We saw our first native British orchids of 2018 today on the Dorset coast. They are not in flower yet, of course, but the Early Spider Orchids (Ophrys sphegodes) on the Purbeck Coast (You may just make out Durlston Light House in the distance) have already made strong rosettes of leaves and are thinking about sending up their amazing flowers.
Plants are usually at their peak around mid-April and so with that spring like thought I will leave you with a photo of them flowering last April.
Early spider orchid on the Purbeck Coast
Pleurothallis grobyi is a delightful miniature species recorded from as far North as Mexico and as far south as Peru and Brazil. The clone we have here in cultivation originates from Ecuador but we have seen different forms of the species in Brazil, Belize and Guatemala. We have found the species in both mountain cloud forest and shaded spots in hot lowland forest and so this is a very variable species or possibly one that should be spilt into several separate species.
The diversity is shown by some of the plants we found growing in Brazilian cloud forests around Macae de Cima in 2005. These included dark yellow striped forms, creamy forms and white forms.
All of the plants we found were growing in primary forest in shade with abundant moss growing around them suggesting that plants appreciate being grown wet and shaded in cultivation. We grow plants mounted on cork, in baskets and in pots and they succeed grown all of these ways with daily watering in Cool Americas.The picture below shows Callum Swift with a plant he found on a fallen branch that shows the conditions the plant grows in perfectly.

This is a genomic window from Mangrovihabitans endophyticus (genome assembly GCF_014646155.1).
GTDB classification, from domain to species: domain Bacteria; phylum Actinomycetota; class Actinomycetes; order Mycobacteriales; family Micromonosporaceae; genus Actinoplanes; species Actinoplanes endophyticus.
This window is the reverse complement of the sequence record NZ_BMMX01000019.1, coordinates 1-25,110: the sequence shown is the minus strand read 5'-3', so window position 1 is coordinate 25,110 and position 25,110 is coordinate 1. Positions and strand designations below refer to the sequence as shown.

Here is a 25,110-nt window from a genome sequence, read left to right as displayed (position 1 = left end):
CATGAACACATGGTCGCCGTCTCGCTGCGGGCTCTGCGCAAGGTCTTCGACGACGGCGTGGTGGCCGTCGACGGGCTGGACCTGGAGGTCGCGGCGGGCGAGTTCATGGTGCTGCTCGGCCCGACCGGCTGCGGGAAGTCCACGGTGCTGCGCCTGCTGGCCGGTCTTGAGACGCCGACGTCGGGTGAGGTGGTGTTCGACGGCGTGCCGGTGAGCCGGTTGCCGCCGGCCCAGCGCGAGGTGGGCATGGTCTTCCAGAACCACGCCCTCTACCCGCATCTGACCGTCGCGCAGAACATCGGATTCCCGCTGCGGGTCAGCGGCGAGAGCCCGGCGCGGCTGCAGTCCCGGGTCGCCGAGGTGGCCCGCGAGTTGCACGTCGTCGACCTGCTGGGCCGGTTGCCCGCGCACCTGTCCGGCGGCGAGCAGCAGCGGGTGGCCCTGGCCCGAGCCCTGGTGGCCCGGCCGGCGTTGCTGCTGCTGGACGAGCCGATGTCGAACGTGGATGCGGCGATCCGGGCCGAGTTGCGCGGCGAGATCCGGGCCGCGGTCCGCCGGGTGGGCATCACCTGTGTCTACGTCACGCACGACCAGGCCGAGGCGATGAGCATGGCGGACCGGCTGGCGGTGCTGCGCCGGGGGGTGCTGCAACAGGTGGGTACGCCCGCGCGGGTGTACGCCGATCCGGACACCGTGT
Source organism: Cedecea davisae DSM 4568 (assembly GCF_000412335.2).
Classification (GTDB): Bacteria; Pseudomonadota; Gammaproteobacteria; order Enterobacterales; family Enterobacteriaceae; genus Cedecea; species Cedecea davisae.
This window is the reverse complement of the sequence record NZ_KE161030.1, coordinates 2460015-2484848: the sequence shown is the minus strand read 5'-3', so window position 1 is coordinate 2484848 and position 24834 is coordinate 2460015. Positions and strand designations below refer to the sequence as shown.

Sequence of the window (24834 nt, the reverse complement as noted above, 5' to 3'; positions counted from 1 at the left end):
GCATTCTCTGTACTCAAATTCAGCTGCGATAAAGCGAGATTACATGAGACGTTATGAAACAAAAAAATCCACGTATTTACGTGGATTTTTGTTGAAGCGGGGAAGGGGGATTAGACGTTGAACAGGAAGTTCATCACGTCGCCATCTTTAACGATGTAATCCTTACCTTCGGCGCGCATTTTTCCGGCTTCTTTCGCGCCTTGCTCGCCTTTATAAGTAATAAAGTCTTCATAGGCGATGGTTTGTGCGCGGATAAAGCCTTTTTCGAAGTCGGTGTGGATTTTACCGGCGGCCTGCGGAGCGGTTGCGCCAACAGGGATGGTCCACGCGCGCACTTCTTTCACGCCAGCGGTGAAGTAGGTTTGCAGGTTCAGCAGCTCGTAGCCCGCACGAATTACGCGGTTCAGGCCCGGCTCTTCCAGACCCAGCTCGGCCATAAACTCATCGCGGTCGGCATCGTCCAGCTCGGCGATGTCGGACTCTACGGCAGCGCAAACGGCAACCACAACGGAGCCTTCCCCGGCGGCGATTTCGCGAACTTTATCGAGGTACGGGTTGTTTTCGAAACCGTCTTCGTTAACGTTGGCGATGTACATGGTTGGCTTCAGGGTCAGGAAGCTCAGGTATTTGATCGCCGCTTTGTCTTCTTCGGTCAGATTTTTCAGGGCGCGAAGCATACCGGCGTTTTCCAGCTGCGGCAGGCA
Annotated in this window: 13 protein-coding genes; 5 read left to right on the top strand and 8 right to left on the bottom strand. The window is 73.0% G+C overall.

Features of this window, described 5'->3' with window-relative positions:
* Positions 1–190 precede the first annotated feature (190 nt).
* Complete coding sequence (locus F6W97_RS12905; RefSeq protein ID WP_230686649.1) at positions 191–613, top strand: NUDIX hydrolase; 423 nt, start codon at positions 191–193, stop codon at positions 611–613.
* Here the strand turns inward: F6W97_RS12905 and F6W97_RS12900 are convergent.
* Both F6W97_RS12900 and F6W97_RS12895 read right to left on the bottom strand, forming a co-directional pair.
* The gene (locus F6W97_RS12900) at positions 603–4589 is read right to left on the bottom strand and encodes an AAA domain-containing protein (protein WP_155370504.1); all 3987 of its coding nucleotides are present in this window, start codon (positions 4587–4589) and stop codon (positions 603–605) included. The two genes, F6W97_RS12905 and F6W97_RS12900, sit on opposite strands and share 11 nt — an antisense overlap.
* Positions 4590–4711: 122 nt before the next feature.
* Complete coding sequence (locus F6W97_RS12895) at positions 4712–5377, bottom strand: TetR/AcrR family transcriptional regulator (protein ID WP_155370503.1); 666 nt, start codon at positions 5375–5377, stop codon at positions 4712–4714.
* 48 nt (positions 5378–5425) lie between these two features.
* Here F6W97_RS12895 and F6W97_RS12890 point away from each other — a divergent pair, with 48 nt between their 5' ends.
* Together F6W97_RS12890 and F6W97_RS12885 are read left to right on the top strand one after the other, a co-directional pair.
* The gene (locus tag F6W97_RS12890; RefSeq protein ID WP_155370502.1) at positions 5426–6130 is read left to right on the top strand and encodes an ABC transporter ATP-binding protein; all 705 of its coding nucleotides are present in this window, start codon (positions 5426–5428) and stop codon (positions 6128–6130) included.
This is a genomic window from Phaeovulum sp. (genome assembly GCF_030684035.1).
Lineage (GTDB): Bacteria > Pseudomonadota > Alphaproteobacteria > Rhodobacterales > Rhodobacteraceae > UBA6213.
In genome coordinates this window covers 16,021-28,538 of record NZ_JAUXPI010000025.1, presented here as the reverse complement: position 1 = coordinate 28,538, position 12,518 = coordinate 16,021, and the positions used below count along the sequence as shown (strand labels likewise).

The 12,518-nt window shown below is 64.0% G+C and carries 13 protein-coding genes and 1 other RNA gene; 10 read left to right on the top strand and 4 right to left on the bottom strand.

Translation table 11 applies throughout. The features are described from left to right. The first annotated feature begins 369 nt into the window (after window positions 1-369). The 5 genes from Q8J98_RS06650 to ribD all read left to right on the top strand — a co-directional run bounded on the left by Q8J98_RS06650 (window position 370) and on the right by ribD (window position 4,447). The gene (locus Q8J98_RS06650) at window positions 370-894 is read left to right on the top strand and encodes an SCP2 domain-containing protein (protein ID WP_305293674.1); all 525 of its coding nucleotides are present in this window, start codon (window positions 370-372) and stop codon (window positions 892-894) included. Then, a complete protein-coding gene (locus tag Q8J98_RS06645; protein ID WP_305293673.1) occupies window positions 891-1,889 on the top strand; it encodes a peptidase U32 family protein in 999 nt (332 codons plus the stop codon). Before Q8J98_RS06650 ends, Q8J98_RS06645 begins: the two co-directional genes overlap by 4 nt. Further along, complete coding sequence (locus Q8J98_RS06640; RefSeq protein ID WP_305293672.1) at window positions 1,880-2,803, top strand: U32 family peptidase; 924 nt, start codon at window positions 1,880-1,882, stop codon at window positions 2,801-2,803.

The plants we have found in lowland forests in Guatemala and Belize are restricted to mossy patches on dead fallen trees and branches and so are growing heavily shaded and much damper that the surrounding forest. The plants here also had shorter rounder leaves and whitand pink flowers. (Below)
Whichever the form, this is definitely a species to look out for.
With the European Orchid Show in Paris just seven weeks away Gareth and Issy have spent a busy Saturday building display blocks for our exhibit. They have done a wonderful job and we now have two new triangles for our display posters and four 4ftx4ft display boxes. I can’t wait to see how they look in Paris. Without the amazing commitment of students, parents and volunteers there wouldn’t be an Orchid Project.
Today we have a modest little orchid with the delightful attributes of being easy to grow, quick to propagate and blooming throughout the year.
Pleurothallis stenosepala is native to wet forests all down the Andes from Venezuela to Peru and is found at altitudes from 1100-2600m. We grow plants in our Cool Americas section where it thrives in small pots, baskets and mounted. It produces attractive heart shaped leaves up to 7cm long and these produce successive flowers at the leaf axils.